Saturday, March 2, 2024

SC suspending an acquittal order shocking

The unprecedented order of the Supreme Court suspending the acquittal judgment of the Bombay High Court, which declared Prof. GN Saibaba innocent, shocked many people, including legal luminaries. The undue haste with which the apex court had taken up the issue of hearing the appeal filed by Maharashtra Government squashing an exhaustive and well written order of Bombay High Court is clear injustice to the former professor of Delhi University who served more than seven years of imprisonment proving once again that the process itself is punishment. The Bombay HC on Friday discharged Saibaba and four others in an alleged Maoist conspiracy case. Within hours of the HC order, the Maharashtra government, appealed to the SC against HC decision and the apex court thought it necessary to hear the case posthaste on Saturday, a holiday.

It is understood that the appeal was made to Justice DY Chandrachud who said he would take it up on Monday indicating that he would not in all probability suspend the acquittal order of Nagapur Bench of  Bombay High Court. It was then that a special bench was formed and the appeal was heard on Saturday morning. The opinion of the senior most judge, slated to become Chief Justice of India soon,  Jutice Chandrachud, was rejected and a special Bench was formed. It indicates that there are divergent views in the same apex court on the same issue. It is said that justice should not only be done but it should be seen being done. In this case the people are left guessing in the absence of transparancy.  

As an observer commented, it may be mere coincidence that it was all Gujarati affair. The Solicitor General Tushar Mehta is a Gujarati. The two learned judges comprising the special SC Bench Justice MR Shah and Justice Bela Trivedi have Gujarati roots. Even the judiciary appears to have a Gujarat Model. On the top of everything, the accused Prof. Saibaba is disabled to the extent of 90 percent and is confined to a wheel chair. Never before, perhaps since 1976, an order of release by a HC was suspended by the SC in this hurried manner. The 1976 judgment gives the SC the power to suspend an acquittal order, but the suspension should not have been resorted to without hearing the full case. Heavens would not have fallen had Saibaba and others were out of the jail for a few days abiding by the condition that they should be available to the authority for further proceedings in the court. They are also required to file a bond.  

The HC’s contention was that the required sanction for prosecution under UAPA was invalid because the cognizance of the charges was taken and a witness was examined even before the sanction was furnished. The HC said the procedure followed by Gadchiroli sessions court was invalid. The HC had dealt with the issues involved in a detailed manner.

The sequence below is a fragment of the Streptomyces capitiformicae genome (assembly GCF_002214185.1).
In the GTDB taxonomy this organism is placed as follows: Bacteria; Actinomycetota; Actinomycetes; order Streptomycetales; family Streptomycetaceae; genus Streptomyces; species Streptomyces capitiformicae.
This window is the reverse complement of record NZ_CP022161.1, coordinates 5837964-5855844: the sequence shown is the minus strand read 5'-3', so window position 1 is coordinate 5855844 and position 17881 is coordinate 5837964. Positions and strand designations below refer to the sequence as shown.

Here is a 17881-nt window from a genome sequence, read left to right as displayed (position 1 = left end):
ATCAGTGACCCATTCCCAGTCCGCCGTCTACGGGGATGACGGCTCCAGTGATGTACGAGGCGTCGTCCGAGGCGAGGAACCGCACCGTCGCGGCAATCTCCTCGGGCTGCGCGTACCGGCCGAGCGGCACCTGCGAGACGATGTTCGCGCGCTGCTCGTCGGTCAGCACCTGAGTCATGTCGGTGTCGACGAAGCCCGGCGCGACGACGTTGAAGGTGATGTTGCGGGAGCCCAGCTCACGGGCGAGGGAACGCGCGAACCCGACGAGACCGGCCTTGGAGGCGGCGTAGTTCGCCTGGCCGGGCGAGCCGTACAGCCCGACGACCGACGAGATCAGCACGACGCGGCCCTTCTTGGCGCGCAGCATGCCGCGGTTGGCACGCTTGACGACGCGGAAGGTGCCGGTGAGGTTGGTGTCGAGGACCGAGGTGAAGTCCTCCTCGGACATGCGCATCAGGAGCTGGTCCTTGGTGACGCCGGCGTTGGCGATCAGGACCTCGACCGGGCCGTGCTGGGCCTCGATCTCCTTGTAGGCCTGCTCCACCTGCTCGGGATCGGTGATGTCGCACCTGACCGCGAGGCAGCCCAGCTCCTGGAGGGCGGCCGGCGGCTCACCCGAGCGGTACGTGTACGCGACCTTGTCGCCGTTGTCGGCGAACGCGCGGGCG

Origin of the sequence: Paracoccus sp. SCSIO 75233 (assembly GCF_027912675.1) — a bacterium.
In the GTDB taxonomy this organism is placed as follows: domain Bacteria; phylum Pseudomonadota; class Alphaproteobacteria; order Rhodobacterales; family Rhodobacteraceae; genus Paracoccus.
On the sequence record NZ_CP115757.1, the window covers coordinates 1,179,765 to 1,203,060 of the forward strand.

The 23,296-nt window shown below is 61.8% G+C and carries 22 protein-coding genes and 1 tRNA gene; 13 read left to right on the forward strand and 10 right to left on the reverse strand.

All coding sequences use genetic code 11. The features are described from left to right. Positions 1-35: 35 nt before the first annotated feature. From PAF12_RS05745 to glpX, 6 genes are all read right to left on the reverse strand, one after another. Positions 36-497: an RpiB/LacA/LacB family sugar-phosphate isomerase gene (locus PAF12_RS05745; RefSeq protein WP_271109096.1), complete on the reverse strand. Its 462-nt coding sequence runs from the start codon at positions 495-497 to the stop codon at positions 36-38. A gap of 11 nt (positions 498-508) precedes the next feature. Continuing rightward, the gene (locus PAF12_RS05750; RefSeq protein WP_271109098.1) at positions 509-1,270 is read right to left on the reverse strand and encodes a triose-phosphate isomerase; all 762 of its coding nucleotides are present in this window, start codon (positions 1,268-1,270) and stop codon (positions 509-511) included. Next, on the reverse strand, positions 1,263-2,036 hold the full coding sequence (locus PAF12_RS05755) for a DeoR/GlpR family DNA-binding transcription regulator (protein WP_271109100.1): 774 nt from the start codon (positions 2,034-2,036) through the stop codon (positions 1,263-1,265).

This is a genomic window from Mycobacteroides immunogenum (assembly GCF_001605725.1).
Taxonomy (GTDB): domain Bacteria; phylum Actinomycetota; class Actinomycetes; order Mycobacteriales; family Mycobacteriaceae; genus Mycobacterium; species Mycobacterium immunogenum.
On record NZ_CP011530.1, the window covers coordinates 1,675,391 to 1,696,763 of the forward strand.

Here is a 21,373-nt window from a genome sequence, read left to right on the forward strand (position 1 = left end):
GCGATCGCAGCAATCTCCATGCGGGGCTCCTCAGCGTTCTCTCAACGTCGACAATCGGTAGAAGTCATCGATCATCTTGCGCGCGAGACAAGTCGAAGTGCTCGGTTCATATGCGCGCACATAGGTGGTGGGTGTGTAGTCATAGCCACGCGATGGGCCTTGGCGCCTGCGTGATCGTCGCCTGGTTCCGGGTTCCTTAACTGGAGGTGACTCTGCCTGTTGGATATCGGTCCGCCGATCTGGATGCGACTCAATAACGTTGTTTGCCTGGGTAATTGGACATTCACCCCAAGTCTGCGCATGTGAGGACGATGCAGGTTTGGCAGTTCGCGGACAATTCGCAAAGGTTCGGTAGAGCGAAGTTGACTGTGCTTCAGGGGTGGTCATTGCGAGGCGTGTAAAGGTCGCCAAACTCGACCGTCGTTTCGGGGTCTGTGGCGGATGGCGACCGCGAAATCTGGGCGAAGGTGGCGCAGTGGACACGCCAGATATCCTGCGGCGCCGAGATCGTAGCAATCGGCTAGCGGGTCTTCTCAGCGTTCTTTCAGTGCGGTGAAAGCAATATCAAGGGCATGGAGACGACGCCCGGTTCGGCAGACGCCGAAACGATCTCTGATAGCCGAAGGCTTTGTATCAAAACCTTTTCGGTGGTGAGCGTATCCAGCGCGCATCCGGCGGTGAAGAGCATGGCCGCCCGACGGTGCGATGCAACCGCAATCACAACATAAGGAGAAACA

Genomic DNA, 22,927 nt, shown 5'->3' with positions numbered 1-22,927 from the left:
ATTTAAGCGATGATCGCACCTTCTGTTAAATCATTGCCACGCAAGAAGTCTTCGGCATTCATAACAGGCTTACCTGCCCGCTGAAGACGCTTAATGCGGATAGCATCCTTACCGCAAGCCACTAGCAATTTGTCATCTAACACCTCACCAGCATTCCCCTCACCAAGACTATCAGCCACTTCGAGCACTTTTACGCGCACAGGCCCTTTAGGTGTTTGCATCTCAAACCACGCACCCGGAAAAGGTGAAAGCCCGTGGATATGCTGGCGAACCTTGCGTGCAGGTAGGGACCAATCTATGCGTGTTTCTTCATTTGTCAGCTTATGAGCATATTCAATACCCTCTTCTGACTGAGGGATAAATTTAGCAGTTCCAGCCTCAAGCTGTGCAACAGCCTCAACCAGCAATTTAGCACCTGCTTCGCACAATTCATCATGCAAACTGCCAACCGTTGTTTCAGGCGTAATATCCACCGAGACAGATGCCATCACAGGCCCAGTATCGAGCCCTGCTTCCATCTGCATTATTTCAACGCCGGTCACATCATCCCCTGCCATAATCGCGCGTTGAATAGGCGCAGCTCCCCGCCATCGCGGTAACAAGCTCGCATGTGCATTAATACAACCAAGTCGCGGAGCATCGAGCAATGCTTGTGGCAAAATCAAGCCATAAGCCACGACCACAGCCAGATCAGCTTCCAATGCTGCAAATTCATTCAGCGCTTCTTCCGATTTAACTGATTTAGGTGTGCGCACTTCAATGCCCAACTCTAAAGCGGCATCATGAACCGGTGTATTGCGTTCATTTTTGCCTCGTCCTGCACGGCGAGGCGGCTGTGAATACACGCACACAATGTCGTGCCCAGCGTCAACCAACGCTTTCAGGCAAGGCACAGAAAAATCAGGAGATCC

The High Court judgment has important aspect about the sanction. The HC order said, “We must note in all fairness to the learned Special Public Prosecutor that the position that the learned Sessions Judge took cognisance of the offence against accused Saibaba and framed charges in the absence of sanction, is not disputed.” Colin Gonsalves writes in his article titled ‘Court Vs Court,’ published in Mumbai Indian Express on Monday, that the HC said in its order, “We hold, on the authority of the Constitution Bench decision in Baij Nath Prasad Tripathi case, that if cognisance is taken without complying with the requirement of valid sanction, the entire trial shall stand vitiated. This is a complete answer to the strenuous submission that the invalidity or absence of sanction is a curable defect”. The then Home Minister P Chidambaram said in Parliament that the government is providing full safeguards and the entire evidence would be examined by an independent authority whose findings will be interposed by the government with its  own inputs to arrive at a conclusion whether to give the sanction for prosecution or not. The HC described the six-line  report by Director of Prosecution for the State of Maharashtra as ‘laconic.’ The report has conclusions sans reasoning. The HC said the sanctioning authority had paid lip service to the legislative part of the matter. It is a serious indictment which was not considered by the special bench of the SC.

The SC Bench which emphasised that the law and facts have to be thoroughly examined before the acquittal was given failed to do the same before suspending the acquittal order. The SC did not follow what it said. It did not find fault with the judgement of the Bombay High Court. It only said the Bombay HC did not go into the merits of the case and it gave the order basing on the technicality. The SC Bench only went by the argument of the Solicitor General that the charges against the professor and others are serious in nature. But the report submitted by the Mahatashtra Director of Prosecution was non-serious. It was not based on the exhaustive examination of the evidence gathered by the police, as it was expected to be. The unseemly haste on the part of the apex court in making the life of the professor and others more miserable without any evidence of their alleged crime being examined is astounding, to say the least.

K. Ramachandra Murthy
K. Ramachandra Murthy
Founder & Editor


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